The fallacy of suppressed evidence is a fallacy that falls under the “Fallacious even if valid” category. Meaning, the arguments premises if true provide good grounds for the acceptance of its conclusion. But that is only IF the premises are actually true. For example here is a seemingly valid argument that is in actuality fallacious:
“All politicians are honest (first premise), George Bush is a politician(second premise). So George Bush is honest (conclusion).
We all know though through personal experience that politicians lie all the time so the first premise is not true, thus the argument is fallacious.
Anyway lets not get caught up in that.
This article is specifically about the fallacy of suppressed evidence.
Naturally humans will use every reason they can conjure to support their position while choosing to leave out those that would harm their position. This is a very “human” way of arguing and comes naturally to most.
Experts will often rely on the general publics ignorance to the details of the subject matter at hand. It is most used in advertising and marketing campaigns where only the pros of the product are shown and anything problematic is omitted. This is a no-brainer as why would a company show anything about their product that is negative? Advertising and marketings goal is to persuade the viewer that the product is the holy grail and the answer to all their problems.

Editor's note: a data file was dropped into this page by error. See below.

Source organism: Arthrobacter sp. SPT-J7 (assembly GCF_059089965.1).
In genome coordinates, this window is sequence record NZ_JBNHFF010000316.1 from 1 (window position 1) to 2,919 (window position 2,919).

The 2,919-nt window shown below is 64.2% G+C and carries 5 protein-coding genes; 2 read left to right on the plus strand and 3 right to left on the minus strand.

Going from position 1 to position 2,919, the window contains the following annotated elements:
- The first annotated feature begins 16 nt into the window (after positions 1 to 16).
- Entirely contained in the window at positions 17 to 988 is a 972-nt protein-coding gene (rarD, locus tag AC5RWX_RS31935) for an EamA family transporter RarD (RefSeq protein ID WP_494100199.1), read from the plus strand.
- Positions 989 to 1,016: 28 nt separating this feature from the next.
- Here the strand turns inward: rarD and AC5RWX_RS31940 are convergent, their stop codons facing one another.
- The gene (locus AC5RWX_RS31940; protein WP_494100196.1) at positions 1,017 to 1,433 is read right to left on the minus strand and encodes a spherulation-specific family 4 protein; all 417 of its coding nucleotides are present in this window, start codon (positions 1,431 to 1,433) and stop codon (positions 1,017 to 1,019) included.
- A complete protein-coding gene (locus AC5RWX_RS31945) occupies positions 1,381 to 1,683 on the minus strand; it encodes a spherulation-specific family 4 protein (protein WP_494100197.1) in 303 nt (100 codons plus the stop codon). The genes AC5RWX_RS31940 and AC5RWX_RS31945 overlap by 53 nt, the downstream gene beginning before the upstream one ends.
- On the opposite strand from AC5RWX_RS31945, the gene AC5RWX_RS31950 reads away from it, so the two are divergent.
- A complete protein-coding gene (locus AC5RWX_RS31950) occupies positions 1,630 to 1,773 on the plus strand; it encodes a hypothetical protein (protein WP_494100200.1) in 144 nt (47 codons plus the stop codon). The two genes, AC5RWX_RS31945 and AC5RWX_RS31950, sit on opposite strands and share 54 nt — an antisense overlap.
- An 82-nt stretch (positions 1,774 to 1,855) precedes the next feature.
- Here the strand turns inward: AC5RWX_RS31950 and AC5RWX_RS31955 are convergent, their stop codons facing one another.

Here’s an example of the fallacy of suppressed evidence(with a fictional drug and fictional pharmaceutical company):
“Cleanground Pharma has released Zoraloplam, a new drug used to treat hair loss. In clinical trials it has been shown that 70 % of participants experienced significant regrowth!”
This all sounds great, but Cleanground Pharma omitted the results of the other 3 clinical trials which were all failures and showed significant side effects from taking Zoraloplam.
Here is a example of the fallacy in logical form:
“1. Most cats are friendly and not a threat. So it would be safe to pet the cat over there.”
It shouldn’t take much thinking to realize that there could be a multitude of problems with the cat. The cat could have rabies, the cat could be in an agitated mood, the cat could have any type of anger problem that makes it prone to lashing out at you. The person who is using this reasoning could be omitting information about the cat that could hurt you in some way.
Another, similar example:
“2. That brand of smart phone is of low quality; my friend has one, and it broke within 2 weeks.”
Although this may make sense, there are many things that could be left unsaid. The friend may neglect his phone, the friend may have lied about how long he had it, the friend may have been using a used phone, etc.
This is very dangerous and very unethical, but sadly many big corporations are able to get away with it because they have the money and the connections.
To avoid the fallacy you want to ensure that you have thoroughly researched ALL sides of the topic at hand. If you are defending a position make sure to find contradictory evidence and not just evidence to support your claim. Otherwise people will be able to accuse you of the fallacy of suppressed evidence.
If you have any questions please feel free to ask away as I enjoy answering them.